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Second Quarter 2013

Helping to Save a Life with CPR
By: Bobby McIlquham

Every day, Americans wake up to a new, fresh beginning from the challenges they might expect. But no one expects to wake up and know they might see the person next to them suddenly experience cardiac arrest. Will you or someone around you know what to do?  Who will you call in the event of an emergency? Are you properly trained to assist in CPR?

According to the American Heart Association, about 92 percent of sudden cardiac arrest victims die before reaching the hospital, but statistics prove that if more people knew CPR, more lives could be saved. Immediate CPR can double, or even triple, a victim’s chance of survival.


Employers and employees need to be aware of signs and symptoms that occur when someone begins experiencing a heart attack. Most heart attacks start slow with pain and discomfort, resulting in individuals to overlook the situation. With early detection by being checked out with your physician, serious heart attacks can reduce significantly and reduce future health problems. Signs and symptoms to look for in an individual who might be experiencing a heart attack are:

• Chest pain or discomfort in the center of chest that last more than a few minutes.
• Discomfort in the upper body (Arms, back, neck, jaw or stomach)
• Shortness of breath
• Other signs such as breaking out in a cold sweat, nausea or lightheadedness.

When an employer or employee begins experiencing these signs, immediate response is crucial by dialing 911. The sooner a response team is on site to assist, the better chance of survival that individual has.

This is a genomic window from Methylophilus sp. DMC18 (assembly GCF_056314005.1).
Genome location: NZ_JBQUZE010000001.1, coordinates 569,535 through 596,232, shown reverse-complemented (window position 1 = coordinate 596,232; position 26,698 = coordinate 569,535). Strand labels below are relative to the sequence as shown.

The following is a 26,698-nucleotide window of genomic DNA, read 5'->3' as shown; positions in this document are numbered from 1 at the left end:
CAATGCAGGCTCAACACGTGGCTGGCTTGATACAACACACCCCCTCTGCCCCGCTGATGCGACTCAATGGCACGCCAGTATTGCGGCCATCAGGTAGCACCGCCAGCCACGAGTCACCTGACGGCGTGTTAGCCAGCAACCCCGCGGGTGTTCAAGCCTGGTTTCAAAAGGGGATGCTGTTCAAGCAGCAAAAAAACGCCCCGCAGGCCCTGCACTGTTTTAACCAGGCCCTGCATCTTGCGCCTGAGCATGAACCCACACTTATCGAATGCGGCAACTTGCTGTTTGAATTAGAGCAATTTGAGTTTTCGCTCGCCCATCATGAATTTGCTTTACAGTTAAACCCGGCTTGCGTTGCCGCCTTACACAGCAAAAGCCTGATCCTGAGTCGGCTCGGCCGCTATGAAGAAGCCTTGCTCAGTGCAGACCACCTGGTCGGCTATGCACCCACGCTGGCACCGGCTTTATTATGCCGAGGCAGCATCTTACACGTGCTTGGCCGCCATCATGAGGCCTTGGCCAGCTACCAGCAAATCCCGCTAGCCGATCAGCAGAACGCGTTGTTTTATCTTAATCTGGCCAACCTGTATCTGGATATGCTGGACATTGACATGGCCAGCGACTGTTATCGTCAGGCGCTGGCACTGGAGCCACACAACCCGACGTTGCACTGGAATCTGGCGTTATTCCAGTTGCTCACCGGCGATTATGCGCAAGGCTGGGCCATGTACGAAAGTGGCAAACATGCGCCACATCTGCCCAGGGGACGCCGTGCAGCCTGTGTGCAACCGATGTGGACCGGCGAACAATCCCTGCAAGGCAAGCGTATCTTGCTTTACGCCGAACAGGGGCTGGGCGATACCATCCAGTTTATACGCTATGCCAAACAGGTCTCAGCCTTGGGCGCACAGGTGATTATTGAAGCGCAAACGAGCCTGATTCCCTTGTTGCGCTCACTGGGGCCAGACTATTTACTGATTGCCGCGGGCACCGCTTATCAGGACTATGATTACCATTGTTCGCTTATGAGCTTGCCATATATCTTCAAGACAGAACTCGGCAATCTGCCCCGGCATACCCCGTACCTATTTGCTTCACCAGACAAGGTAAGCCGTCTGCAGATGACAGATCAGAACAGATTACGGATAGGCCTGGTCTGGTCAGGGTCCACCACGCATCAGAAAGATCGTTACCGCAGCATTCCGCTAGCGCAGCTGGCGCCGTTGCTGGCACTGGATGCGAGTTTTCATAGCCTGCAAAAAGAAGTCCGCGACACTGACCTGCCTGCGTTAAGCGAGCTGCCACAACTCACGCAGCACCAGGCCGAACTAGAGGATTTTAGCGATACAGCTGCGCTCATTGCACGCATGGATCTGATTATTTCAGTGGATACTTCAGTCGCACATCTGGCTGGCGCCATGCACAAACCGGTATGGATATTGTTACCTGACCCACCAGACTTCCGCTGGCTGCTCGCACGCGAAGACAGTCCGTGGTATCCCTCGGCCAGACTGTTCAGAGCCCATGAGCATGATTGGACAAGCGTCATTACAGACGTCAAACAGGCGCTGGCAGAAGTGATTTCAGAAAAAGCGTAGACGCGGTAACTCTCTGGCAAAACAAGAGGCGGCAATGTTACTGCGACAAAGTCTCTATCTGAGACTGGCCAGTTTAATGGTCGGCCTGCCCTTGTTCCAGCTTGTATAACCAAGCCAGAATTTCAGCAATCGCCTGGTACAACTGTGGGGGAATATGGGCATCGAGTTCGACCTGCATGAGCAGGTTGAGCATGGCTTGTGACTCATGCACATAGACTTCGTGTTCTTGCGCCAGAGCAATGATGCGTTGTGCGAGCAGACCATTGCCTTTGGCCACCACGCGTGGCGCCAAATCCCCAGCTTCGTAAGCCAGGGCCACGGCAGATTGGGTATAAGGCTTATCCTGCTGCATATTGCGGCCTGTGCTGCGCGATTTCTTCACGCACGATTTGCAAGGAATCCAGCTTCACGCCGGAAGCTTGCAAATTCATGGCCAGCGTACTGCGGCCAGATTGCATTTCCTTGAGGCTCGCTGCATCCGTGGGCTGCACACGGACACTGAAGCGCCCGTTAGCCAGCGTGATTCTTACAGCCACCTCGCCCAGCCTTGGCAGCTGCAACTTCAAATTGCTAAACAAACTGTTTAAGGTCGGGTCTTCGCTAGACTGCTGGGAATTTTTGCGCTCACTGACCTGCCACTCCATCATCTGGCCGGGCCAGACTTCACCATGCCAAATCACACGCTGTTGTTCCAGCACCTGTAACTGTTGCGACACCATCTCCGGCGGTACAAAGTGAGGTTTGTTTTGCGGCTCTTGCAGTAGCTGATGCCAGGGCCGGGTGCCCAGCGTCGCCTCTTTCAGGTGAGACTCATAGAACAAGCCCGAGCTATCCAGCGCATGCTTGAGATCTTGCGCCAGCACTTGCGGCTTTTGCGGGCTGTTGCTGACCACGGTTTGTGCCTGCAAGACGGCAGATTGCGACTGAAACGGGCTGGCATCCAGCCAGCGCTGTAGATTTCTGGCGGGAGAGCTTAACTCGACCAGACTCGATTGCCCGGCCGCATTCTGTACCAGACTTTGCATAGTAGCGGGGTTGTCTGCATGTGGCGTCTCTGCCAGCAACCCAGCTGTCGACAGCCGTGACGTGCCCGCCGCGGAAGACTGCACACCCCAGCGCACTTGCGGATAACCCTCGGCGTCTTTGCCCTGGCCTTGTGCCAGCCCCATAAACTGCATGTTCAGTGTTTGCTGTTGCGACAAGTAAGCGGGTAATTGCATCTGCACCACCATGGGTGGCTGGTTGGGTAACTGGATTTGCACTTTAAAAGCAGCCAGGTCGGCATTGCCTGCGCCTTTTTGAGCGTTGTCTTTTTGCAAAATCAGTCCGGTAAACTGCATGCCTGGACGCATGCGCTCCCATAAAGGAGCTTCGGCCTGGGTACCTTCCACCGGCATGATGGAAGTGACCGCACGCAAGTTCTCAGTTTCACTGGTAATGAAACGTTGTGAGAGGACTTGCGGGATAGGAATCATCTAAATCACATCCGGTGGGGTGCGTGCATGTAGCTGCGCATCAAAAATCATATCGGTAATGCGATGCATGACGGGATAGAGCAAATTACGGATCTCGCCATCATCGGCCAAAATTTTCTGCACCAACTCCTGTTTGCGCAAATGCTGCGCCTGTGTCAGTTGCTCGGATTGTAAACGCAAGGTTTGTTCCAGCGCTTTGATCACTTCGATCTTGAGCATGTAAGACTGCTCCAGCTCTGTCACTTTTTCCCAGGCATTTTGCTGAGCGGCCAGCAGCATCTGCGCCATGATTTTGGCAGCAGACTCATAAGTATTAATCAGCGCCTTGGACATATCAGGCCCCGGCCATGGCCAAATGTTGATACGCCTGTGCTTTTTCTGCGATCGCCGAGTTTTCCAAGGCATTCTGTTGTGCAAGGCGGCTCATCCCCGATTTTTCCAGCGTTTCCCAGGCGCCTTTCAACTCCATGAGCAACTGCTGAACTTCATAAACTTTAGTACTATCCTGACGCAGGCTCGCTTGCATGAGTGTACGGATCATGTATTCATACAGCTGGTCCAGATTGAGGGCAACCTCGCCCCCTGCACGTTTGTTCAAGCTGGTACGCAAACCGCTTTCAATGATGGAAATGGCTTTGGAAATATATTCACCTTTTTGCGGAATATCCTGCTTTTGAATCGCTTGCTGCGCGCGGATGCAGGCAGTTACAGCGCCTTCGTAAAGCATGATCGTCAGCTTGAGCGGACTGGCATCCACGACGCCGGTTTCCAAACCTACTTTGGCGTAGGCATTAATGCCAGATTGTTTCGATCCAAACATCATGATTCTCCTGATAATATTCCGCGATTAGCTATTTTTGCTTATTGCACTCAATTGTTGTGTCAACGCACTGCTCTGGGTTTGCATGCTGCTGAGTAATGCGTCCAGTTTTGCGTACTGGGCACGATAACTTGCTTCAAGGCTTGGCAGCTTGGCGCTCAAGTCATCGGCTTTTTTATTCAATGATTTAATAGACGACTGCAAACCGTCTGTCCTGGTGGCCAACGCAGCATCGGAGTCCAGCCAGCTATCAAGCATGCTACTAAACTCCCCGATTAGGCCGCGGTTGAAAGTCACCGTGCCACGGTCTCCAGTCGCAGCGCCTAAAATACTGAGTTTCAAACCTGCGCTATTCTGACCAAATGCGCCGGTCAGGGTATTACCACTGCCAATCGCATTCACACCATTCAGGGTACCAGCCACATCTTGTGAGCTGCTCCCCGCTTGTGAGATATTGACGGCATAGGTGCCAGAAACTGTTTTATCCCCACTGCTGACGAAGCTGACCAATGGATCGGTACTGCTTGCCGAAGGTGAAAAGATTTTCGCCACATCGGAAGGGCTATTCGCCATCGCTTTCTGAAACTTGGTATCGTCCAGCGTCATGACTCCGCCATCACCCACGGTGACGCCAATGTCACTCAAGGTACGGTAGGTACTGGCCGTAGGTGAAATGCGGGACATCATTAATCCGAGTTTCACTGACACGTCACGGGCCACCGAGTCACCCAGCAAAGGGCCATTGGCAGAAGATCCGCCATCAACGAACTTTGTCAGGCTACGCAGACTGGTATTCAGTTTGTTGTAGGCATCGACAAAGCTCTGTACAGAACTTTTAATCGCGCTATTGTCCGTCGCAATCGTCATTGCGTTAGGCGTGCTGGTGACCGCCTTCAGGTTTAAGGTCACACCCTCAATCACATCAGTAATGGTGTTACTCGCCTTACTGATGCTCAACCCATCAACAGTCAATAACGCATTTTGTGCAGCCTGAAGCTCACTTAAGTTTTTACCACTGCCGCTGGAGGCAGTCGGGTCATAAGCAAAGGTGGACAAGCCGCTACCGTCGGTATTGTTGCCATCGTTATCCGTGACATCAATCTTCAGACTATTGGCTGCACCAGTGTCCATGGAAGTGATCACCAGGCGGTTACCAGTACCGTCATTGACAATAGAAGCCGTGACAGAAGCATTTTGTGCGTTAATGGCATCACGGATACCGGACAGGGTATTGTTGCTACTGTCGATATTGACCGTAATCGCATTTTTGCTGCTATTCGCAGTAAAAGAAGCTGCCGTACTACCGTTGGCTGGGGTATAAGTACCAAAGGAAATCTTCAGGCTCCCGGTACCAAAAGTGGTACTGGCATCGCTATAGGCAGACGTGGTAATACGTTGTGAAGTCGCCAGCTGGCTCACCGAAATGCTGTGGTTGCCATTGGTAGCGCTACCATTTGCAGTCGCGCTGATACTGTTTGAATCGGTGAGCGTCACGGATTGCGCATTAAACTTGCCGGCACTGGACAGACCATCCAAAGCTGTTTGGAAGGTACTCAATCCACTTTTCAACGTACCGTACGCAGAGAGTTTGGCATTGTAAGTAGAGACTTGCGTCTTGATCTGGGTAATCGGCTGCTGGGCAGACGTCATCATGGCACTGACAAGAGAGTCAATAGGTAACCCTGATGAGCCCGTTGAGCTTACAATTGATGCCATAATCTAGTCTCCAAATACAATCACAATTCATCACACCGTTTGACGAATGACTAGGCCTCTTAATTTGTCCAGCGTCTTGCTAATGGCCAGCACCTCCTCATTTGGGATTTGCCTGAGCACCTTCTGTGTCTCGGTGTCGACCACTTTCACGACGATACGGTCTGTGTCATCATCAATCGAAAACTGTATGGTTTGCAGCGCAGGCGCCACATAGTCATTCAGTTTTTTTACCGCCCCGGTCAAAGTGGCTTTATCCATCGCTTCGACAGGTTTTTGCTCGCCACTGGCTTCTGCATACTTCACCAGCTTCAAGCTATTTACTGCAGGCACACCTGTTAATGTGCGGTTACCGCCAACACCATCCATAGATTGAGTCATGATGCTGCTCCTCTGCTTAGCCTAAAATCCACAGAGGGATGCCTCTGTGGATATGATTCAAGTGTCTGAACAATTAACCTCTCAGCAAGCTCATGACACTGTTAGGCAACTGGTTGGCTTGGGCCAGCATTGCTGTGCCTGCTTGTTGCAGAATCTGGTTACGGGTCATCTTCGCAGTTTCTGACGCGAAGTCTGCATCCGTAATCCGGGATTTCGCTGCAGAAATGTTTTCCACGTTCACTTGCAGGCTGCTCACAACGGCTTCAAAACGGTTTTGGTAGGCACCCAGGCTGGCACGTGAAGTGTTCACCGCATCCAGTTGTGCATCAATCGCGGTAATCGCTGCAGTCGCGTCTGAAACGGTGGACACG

If you come on to a scene where an individual suddenly collapses due to a heart attack, it’s important to act fast to assist to the individual. The American Heart Association’s “5 links in adult Chain of Survival” are:

• Immediate recognition of cardiac arrest and activation of the emergency response system
• Early cardiopulmonary resuscitation (CPR) with an emphasis on chest compressions
• Rapid defibrillation
• Effective advanced life support
• Integrated post- cardiac arrest care

A strong Chain of Survival can improve chances of survival and recovery for victims of heart attack, stroke and other emergencies. The first step when assisting a victim who is experiencing a heart attack is calling 911.  If you are trained in CPR/AED, the next step is to check the airways for obstructions/ objects that might be lodged in the throat. Check for the rise and fall of the chest to determine if the individual is/ is not breathing and followed by checking for a pulse. If you experience no signs of breathing, immediate CPR should be applied.

In the event where someone is experiencing cardiac arrest, applying CPR can greatly increase the chance of survival. Cardiac arrest can happen at any point in time, and with the proper training of CPR, employers and employees with have the knowledge they need to help save a life.

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